“Remember when we used to be in love?” she asked.

“No,” I said.

“Oh, come on,” she said, punching me in the shoulder. “I’m being serious.”

“So am I. I really don’t.” And I really didn’t. The accident had stolen most of my memories. I could recall running in a field of grass, and I must have been a tiny child because the world seemed so big. Though, for all I knew, that memory could have been a false one. The doctors had said that was natural, like the brain sought to fill the gaps with something, anything, to form a kind of scaffold on which to rebuild reality.

She saw that I was, in fact, being serious. She scowled. It wasn’t that I didn’t want to remember, or that I was playing a game with her. I really had no recollection of our ever being romantically involved. Not a moment’s sadness clouded her beautiful features, though. She wasn’t about to let my disability stop her.

“In that case, maybe I could tell you a story about it. Maybe then you might remember?”

I’d been listening to stories about my supposed past for the last few weeks, and nothing had rung any bells. The memory of the field had been there when I’d woken up; a single wet slide in a projector’s carousel filled with blanks. I smiled what felt like a wan and half-assed smile and nodded anyway. It wouldn’t do to dampen her hope for my recovery.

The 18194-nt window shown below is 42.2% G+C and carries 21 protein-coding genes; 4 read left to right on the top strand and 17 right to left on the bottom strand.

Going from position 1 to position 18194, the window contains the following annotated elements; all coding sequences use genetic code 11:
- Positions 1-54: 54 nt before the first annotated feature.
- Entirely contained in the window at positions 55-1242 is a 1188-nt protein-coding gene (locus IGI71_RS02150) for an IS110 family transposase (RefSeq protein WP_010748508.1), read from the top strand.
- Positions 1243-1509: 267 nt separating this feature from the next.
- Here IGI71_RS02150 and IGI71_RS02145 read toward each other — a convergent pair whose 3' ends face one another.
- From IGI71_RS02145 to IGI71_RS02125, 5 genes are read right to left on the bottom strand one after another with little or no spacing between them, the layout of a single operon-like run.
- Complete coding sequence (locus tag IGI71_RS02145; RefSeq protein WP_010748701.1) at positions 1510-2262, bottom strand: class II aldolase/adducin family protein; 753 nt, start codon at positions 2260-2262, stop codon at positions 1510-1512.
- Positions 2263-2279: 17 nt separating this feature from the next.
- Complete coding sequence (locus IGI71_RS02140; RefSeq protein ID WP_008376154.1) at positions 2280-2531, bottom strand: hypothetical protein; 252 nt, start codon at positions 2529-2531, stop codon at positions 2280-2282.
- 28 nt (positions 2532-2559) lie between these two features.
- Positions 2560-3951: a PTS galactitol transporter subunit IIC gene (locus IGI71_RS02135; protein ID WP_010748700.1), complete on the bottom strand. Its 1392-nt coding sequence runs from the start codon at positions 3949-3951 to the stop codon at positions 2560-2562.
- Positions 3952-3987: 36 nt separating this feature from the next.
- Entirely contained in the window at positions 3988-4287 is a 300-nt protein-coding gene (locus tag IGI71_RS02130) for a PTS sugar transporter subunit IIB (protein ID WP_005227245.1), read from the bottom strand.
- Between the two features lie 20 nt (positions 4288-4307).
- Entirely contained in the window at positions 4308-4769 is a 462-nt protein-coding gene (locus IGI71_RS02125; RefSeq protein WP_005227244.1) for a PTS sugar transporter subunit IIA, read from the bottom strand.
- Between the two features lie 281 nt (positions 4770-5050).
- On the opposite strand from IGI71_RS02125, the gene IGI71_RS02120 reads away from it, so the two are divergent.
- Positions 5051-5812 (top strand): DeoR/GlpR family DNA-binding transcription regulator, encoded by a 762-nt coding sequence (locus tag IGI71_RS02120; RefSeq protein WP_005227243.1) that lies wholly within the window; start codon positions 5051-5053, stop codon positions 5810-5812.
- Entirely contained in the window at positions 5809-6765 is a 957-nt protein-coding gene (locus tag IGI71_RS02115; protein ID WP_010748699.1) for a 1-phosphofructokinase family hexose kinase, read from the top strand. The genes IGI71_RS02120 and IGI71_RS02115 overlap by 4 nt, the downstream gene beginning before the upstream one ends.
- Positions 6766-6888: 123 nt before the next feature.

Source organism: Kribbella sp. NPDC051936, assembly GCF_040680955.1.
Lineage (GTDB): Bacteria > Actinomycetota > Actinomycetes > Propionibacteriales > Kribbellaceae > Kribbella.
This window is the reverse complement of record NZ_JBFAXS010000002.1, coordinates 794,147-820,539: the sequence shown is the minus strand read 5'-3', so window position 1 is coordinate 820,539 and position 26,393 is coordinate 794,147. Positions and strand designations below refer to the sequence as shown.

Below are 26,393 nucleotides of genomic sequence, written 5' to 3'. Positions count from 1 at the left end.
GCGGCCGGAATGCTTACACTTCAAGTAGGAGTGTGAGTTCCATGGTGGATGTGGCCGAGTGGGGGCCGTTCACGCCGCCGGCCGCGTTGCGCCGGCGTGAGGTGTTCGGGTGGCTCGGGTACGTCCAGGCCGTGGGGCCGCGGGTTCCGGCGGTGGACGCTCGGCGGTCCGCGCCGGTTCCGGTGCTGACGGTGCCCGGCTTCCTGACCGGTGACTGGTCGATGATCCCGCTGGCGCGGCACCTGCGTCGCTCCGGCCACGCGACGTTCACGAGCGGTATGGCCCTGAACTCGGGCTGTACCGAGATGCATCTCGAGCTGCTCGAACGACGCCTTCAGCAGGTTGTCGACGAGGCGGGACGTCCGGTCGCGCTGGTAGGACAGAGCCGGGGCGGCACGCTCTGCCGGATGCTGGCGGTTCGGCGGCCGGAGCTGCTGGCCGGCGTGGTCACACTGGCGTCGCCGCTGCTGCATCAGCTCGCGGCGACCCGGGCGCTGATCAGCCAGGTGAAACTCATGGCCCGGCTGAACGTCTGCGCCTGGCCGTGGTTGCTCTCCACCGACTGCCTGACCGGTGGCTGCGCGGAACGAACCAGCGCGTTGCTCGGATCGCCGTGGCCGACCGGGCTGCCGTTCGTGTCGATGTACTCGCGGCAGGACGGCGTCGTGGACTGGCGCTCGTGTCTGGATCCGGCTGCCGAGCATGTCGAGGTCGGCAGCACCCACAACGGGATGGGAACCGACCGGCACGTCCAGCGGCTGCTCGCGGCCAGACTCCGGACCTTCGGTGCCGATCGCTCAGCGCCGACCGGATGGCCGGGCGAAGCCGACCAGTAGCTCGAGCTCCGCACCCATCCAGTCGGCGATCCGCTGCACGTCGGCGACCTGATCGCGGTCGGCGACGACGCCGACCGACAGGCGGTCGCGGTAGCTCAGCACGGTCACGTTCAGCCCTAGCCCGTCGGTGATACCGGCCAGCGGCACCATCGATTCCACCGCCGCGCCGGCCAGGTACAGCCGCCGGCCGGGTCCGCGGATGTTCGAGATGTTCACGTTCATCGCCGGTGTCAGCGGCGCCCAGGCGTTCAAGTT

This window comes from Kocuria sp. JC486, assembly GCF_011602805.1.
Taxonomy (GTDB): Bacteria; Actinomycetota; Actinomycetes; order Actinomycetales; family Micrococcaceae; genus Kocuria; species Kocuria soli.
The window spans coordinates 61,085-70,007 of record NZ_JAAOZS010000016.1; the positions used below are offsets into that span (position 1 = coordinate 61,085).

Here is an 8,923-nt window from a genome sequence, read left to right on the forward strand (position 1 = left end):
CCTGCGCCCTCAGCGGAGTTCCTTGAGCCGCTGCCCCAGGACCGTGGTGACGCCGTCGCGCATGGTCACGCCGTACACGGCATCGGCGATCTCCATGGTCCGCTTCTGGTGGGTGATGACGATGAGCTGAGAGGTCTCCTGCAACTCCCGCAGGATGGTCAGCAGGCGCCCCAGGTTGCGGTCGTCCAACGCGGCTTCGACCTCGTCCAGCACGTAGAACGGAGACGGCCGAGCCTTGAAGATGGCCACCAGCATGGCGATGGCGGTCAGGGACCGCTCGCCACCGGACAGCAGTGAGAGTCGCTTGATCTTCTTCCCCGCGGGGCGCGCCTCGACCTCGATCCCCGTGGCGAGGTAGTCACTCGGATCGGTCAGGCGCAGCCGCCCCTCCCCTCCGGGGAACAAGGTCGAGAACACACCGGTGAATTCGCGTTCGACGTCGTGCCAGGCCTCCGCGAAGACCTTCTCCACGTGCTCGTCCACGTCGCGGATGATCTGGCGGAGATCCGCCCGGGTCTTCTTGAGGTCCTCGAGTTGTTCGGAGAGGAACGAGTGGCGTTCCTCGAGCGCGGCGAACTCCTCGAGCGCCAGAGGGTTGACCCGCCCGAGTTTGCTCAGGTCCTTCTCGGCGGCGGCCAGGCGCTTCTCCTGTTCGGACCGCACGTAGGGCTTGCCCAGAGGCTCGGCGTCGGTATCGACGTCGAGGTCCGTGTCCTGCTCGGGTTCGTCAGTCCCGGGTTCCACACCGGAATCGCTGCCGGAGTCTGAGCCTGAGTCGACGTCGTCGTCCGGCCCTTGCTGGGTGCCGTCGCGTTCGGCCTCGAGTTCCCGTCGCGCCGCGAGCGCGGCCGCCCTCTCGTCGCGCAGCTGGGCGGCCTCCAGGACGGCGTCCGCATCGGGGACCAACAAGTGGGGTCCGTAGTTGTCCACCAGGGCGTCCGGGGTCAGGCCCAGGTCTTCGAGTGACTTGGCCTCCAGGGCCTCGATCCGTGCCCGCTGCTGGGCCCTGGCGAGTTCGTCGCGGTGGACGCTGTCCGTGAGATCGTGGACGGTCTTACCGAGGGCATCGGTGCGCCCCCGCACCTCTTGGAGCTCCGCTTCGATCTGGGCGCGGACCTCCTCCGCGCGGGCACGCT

“Good. It was a rainy night in July when we first met. I was coming home from a cooking class, something I’d decided to take on a lark. I’d been shamed a few months before by some of the other women in the office for admitting that I couldn’t cook worth a damn, and one of the more sympathetic ladies had given me the name and number of this cooking instructor. Harold was his name, a fat man with many years of professional experience in kitchens all over the world. He’d retired by then, and was filling his evening hours sharing his craft with whomever could afford the tuition fee.

“I remember that night I’d learned the basics of preparing a duck à l’orange, and I’d been going over the ingredients in my head. Coriander, cumin, marjoram. I’d been completely absorbed in the recipe when I ran straight into you, standing there at the number seven bus stop outside of Lendall’s. You’d managed to drop all your papers into the gutter, and I was so embarrassed. And you asked me to coffee.”

It was a nice story. I remembered doing none of it, and for all I knew that was the first time I’d ever heard it. It was frustrating, and she sensed that. She patted my hand and smiled. I looked at her and thought: I could be in love with this woman, yes. If only I knew who she was.

“I must go. I’ll be back tomorrow, and I’ll tell you more.” She stood up and brushed the front of her skirt down with wrinkled hands that belied the youthful look of her face.

“Wait,” I said.

“Yes?” she asked, shouldering her purse.

“What’s your name?”

2014.09.05 – 2023.05.01

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